Review: Yetunde: An Ode to My Mother by Segilola Salami


Disclaimer: I received a free copy of this book in exchange for an honest review.

Title: Yetunde: An Ode to My Mother
Author: Segilola Salami
Genre: Short stories, Children’s
Release date: March 6th, 2016

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Death is wicked . . . Follow Yetunde as she narrates her mother’s ode to her grandmother. It is the Yoruba praise poetry for a mother known as Oriki Iya. This is a short story dedicated to past, present and future mothers.  A perfect mother’s day present. The book is mostly in English and any Yoruba words are translated, so everyone can enjoy the book fully.

This is a sweet little story with a lot of heart perfect for young and older readers alike. We have an unusual and delightful nine-month-old narrator and her mother, who teach us in a simple but beautiful way about mothers’ strength, the loss of a loved one, cultural identity, and Yoruba folktale. A perfect read for a quiet morning or afternoon.

First of all, let’s talk about the plot. It’s very straightforward, as we find ourselves thrown in the middle of a normal day in the life of Yetunde in which her mother decides to tell her more about her culture through a Nigerian folktale. My only complaint about the plot is actually about the ending, which teases a new story out of the blue. I am interested in reading the continuation, but I didn’t like such a blunt introduction to it.

My favorite thing about the story were the main characters. Our first narrator is Yetunde. She’s a baby and, as such, she is just discovering the world, but her innocence makes her very wise. I loved hearing the story from her perspective. When I started reading I thought it would be condescending to have a baby as the narrator, as the story would be told too childishly for adult readers, but that’s not what happened at all. We learn to appreciate the story through her eyes because her mother treats her with a lot of respect and love.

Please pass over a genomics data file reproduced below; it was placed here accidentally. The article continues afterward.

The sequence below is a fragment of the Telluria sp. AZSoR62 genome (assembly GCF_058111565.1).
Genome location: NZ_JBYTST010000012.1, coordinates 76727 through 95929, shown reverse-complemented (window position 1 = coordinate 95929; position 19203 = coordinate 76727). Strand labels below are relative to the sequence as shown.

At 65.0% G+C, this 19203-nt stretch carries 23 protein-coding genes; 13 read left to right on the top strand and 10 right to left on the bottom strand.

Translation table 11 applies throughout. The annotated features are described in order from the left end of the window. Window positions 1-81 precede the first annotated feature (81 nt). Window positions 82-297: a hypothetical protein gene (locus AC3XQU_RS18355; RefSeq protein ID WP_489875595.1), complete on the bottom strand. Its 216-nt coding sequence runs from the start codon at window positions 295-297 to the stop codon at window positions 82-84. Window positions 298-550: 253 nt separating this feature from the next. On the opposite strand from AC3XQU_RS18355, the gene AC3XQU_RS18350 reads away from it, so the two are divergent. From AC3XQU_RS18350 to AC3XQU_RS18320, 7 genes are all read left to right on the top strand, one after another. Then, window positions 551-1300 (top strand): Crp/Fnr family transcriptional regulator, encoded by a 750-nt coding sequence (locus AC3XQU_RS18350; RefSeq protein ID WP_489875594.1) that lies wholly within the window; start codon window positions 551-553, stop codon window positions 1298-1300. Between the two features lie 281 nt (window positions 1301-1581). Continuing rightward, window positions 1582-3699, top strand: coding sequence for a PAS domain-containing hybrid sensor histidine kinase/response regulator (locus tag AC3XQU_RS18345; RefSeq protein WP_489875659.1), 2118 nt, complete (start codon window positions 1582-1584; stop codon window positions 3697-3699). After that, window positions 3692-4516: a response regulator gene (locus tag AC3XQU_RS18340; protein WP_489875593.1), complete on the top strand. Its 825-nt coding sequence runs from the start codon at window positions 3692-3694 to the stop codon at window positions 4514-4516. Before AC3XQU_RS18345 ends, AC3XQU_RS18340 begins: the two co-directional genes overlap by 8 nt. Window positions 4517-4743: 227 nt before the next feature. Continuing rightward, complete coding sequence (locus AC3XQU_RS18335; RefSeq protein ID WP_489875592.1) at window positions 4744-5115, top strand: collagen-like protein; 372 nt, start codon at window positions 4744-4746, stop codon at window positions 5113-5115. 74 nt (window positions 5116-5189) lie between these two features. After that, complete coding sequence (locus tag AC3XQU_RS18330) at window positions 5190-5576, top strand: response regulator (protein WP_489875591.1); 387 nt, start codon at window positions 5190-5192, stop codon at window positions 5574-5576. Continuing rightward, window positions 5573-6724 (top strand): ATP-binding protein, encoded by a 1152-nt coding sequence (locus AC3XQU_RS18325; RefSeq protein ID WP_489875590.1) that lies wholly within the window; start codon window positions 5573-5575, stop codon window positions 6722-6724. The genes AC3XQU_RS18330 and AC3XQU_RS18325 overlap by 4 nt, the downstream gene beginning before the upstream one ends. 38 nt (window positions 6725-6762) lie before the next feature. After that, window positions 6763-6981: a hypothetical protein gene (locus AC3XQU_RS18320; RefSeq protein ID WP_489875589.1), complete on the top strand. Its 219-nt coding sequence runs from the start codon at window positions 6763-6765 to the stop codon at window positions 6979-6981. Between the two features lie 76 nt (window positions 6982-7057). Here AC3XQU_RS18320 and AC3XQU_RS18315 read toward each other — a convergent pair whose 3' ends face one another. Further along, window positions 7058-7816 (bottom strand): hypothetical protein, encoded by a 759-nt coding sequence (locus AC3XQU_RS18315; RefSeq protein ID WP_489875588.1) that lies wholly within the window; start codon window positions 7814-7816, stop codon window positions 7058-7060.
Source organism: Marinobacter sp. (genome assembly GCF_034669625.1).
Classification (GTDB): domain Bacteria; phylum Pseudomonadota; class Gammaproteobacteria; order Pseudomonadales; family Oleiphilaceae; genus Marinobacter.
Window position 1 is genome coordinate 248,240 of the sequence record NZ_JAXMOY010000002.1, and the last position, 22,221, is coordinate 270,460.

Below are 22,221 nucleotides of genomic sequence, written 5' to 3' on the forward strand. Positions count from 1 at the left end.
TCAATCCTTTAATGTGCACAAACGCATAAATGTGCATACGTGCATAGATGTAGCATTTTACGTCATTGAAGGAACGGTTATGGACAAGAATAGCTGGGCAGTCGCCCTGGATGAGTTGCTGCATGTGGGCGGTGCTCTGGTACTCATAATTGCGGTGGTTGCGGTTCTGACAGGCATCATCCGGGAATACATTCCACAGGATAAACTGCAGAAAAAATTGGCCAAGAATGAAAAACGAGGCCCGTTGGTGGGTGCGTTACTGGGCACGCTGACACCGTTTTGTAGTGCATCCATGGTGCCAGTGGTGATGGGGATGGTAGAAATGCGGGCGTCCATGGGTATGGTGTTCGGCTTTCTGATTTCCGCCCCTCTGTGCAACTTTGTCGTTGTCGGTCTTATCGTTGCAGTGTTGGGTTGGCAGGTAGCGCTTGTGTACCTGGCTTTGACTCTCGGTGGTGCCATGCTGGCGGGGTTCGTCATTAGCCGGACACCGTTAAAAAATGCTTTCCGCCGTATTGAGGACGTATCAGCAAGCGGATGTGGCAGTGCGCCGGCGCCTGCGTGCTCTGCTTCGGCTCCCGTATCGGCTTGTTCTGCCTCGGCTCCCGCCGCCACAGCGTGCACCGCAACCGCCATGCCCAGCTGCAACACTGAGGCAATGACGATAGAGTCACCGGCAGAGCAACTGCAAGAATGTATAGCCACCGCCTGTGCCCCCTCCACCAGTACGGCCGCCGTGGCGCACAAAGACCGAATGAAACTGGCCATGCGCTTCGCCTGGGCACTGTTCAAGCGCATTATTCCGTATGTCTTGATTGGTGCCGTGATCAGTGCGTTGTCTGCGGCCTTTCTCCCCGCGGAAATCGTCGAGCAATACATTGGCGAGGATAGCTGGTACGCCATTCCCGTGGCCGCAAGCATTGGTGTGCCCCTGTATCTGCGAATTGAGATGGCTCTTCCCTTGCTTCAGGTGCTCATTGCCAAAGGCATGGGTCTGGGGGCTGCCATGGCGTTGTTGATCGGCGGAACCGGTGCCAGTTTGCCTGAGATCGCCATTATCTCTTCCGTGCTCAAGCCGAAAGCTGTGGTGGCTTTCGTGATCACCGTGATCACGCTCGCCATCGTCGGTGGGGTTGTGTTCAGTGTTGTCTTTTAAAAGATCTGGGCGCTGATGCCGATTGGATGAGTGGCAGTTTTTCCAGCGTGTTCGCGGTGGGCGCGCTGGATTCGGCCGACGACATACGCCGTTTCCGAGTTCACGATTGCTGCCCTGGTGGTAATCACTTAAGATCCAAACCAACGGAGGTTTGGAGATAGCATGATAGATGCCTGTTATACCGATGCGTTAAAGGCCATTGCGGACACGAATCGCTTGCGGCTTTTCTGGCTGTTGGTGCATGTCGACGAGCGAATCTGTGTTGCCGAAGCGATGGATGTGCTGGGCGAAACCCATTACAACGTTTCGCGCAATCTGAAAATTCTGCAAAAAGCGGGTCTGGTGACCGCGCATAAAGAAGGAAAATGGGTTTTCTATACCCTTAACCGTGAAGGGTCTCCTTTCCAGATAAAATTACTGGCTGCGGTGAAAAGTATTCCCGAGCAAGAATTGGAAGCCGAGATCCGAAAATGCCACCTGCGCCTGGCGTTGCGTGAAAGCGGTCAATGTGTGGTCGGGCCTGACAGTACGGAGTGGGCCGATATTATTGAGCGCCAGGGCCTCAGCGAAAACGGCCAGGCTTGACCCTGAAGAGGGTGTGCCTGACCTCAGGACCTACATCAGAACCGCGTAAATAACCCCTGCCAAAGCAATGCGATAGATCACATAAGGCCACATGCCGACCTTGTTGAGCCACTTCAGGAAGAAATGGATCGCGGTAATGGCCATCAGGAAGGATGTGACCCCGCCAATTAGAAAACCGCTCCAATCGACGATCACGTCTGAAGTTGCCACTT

“She just loves it when I give her a kiss, especially when she doesn’t even ask. I don’t do it very often though. I think it makes it even more special and precious when I do.”

Her mother is clever, patient and sweet. She wants Yetunde to learn about her culture, not only because she deems her heritage really important, but also because its connection to her own mother. Although I liked her and loved the tale she told Yetunde, I would have preferred to read the whole story through the baby’s perspective. With such an unusual and successful narrator, changing to the mother was not something I loved.

“I’m simply telling you this so you know about your heritage, Yetunde. Where you come from. I don’t necessarily want for you to become a worshiper when you grow up.”

For such a short story, it touches many important themes and handles them well. The most important one is clearly motherhood. We see through Yetunde’s eyes the admiration and love of a child towards their mother, and then we get to see it again in Yetunde’s mom towards her own mother. The recognition of women and mother’s strength is empowering and endearing, told with a simplicity that helps this story reach a younger audience, but with a lesson that’s deep enough for people of all ages to ponder about.

“No matter how strong a man

He was born by a woman

When you oppress a mother

You oppress your own mother

[…] Woe onto he who makes a mother cry

For her cry is the sound of the war-drum you struck […]”

The story also talks of grief and loss, topics that are hard to discuss but that are treated touchingly and with subtlety. Finally, the last theme I would like to mention is culture and identity. Yetunde’s mother tells her about the Yoruba culture and its deities though a beautiful tale and even a fun little reference to Avatar: The Last Airbender. I loved learning more about the Orishas and there were many beautiful passages that I adored that tell us how much women are valued in the Yoruba culture. Yetunde’s mother talks to her in English and Yoruba, intertwining both cultures through language to help Yetunde grow understanding her identity and which helped me get more immersed in the story.

Overall, this was a sweet and moving little story that I recommend to anyone who just wishes to relax and read on a quiet day, it will brighten it. Above, I’ve linked the book on Goodreads and Amazon because it’s free at the moment.

Do you like reading short stories? What other books have you read with unusual narrators?

UPDATE: A new cover for the story was revealed. It’s rather cute!


7 thoughts on “Review: Yetunde: An Ode to My Mother by Segilola Salami

    1. Oh, I never thought it was about cheetahs, but I did see someone who thought so. If it does get a new cover I’ll be sure to add it to the post.


  1. I don’t think I’ve read a book from such a young narrator before. Love that this story explores culture and the relationship between mother and daughter! Fantastic review.

    Liked by 1 person

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